LAST WEEK’S REVIEW: ‘Mr. Robot’ 2.1 k3rnel_pan1c.ksd — How Do You Solve a Problem Like Mr. Robot?
This week’s episode belongs to Darlene, and its a great showcase for Carly Chaikin. We get the clearest view yet behind her facade during a scene set before the start of the series — she suffers from panic attacks, barely remembers their father and shares a sibling shorthand with her brother. Darlene’s cry for help comes in the form of the Linux command that gives the episode its title: “init1” is their code for “Emergency Mode.” It’s enough to make Elliot put his fog aside and act like a big brother, letting her in for a viewing of their favorite bad 80s movie. The hysterically titled “Careful Massacre of the Bourgeoisie” turns out to be the source of the now-iconic fsociety mask. When Elliot puts it on, we see one of the first times Mr. Robot takes control.
“init1” also denotes “Single User Mode” in Linux, setting a system to only allow access to the primary user. This is a literal description of the main conflict, as Elliot and Mr. Robot fight for who is going to have control of Elliot’s existence. The question becomes, who is the primary user? And if only one of them is going to survive, which one will it be? But since this is only the beginning of the season, it’s not really a surprise that their winner-take-all chess match ends in stalemate. More important than the outcome is that Elliot seems to have finally decided to get off the sidelines and back into the game.
As seemed obvious from last week, Ray’s bitcoin scheme becomes the vector for getting Elliot back online. There’s been a fan theory going around lately that says Elliot isn’t really at his mother’s house, but incarcerated in jail or a mental ward; he eats with Leon every day in the cafeteria, goes to the same pickup basketball game because he can’t go anywhere else, and his meetings in Ray’s office are really his therapy sessions. But Ray enlisting Elliot’s help with his cybercrime seems to punch a pretty big hole in that theory — especially Ray’s menacing exit line, while leaving his goon Lone Star behind to make sure Elliot doesn’t look where he shouldn’t.
Ray is also the one putting some dangerous ideas in Elliot’s head, suggesting that hearing voices might just make Elliot a prophet. Ray seems to be turning into Mr. Robot’s version of Littlefinger — just because he’s smiling, doesn’t mean he’s not dangerous.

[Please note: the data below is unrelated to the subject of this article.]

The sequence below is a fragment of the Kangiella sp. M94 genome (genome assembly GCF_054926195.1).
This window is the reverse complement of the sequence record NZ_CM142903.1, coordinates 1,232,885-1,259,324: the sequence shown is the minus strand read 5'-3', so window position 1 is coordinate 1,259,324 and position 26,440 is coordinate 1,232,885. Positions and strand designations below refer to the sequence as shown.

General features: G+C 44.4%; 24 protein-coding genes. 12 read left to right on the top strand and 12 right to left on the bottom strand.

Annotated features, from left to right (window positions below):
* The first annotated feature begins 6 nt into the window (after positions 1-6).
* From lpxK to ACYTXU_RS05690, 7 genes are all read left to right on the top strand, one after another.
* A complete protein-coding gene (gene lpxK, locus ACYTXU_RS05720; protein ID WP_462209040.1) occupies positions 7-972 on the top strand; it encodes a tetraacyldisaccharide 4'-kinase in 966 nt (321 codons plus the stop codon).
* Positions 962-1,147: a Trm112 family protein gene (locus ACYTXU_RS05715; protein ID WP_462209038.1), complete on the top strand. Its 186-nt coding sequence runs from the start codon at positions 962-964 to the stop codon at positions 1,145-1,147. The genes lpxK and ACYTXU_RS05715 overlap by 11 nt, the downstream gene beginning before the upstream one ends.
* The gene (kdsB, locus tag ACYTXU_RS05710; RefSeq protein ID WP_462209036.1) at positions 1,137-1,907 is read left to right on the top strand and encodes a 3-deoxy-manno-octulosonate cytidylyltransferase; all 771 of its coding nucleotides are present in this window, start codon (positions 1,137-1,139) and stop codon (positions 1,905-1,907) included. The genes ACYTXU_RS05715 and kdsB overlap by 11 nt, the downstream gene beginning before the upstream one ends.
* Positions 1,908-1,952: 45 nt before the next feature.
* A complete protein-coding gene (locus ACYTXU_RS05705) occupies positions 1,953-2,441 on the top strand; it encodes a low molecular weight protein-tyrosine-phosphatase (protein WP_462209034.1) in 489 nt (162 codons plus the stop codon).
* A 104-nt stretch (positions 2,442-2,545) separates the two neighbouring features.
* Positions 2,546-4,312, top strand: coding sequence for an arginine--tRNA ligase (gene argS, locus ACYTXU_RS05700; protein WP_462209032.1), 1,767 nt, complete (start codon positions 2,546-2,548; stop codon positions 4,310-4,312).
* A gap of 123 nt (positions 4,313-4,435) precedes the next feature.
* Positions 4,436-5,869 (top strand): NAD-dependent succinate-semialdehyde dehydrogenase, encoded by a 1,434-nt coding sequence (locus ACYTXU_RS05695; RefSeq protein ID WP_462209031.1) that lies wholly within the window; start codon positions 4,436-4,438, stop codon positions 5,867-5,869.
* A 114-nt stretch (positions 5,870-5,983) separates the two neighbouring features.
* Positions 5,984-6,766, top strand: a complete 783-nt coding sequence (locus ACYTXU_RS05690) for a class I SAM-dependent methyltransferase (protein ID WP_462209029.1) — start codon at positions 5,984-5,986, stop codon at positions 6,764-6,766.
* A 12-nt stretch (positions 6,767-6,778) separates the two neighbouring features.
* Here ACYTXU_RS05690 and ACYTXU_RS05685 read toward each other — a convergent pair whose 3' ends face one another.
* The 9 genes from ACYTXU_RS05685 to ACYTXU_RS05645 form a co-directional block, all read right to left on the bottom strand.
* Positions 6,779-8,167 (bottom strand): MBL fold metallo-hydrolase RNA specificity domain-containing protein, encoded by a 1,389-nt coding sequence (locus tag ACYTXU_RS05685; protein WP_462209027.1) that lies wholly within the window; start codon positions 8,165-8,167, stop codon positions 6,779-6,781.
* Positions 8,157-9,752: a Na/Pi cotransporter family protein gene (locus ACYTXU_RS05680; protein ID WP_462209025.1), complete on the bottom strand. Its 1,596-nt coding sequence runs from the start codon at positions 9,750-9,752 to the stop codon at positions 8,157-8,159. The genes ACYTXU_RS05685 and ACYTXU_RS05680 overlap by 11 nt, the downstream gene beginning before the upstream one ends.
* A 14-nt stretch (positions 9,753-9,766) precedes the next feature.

If Ray is Littlefinger, you could make a strong case for Phillip Price as this show’s Tywin Lannister. He always seems to have the upper hand, a hidden move and unshakeable confidence. Angela think she’s figured out what he really wants from her, but her attempt to create her own leverage fails miserably, earning her a patronizing dismissal.
The one person who Price can’t seem to cow is the mysterious White Rose, leader of the Dark Army and a dangerous force with unknown aims, and whatever they’re planning seems to hinge on Angela. White Rose’s appearance was one of the highlights of Season 1, so let’s hope we see more of zir destabilizing influence.
Still very little of Tyrell Wellick this week. We only see him in Elliot’s dream of the world he wants to fight for; a cracked, saccharine Thanksgiving Day dinner in the middle of the street, while Evil Corp crumbles. But Joanna Wellick is busy, trying to get her severance money out of E-Corp CTO Scott Knowles, and bribing parking attendant Kareem to keep silent about finding Elliot asleep in Tyrell’s car after the Five/Nine hack. And in a, well, tender? moment with her new boy-toy, she confesses she loves him — precisely because he can’t provide for her all the things she got from Tyrell. Somehow, things don’t seem like they’ll end well for DJ Derek.
READ MORE: ‘Mr. Robot’: Rami Malek, Christian Slater and Cast on the Show’s Surprising Direction
Dom and her FBI cohort only find one piece of physical evidence at the arcade––a spent shell casing found behind the “Murder Mallard” game. Could this have been fired from Chekov’s popcorn gun?
Somehow, a copy of Dom’s report ends up in the hands of White Rose and the Dark Army. And in another “Game of Thrones” parallel, the show uses some sexposition to introduce the idea that Romero stumbled onto some kind of illegal surveillance initiative called “Operation Berenstain” — a nice touch, given a popular theory about the variable spellings of Berenstain being evidence of alternate dimensions.
Elliot downloads movies using uTorrent and manages his media with Plex. But don’t bother looking for the torrent for Careful.Massacre.of.the.Bourgeoisie.1984-VHSrip — it’s not real. Or is it?
If you want to learn more about init1, here’s an overview of Linux Run Levels.
Darlene hacked the API for Postmates, giving her unlimited coupons. Like the Amazon Echo bit from last week, this feels pretty weird to be a paid placement.
As Elliot dons the mask and hatches the plan to take down Evil Corp, the dramatic music is from Holst’s “The Planets” — specifically “Neptune, The Mystic,” with the dramatic crescendo over the credits spliced in from “Mars, The Bringer of War.”
When we see Darlene on the subway, there’s a prominent ad for “Allez Ridesharing.” A way to avoid getting sued by Uber, or a potential in-world website to keep an eye out for?
When Elliot gets on Ray’s computer, he contacts Darlene through the old-school web protocol IRC. His IRC client is BitchX and the username he signs in under is “samsepi0l,” which was the same alias he used last season in a Wikipedia hoax.
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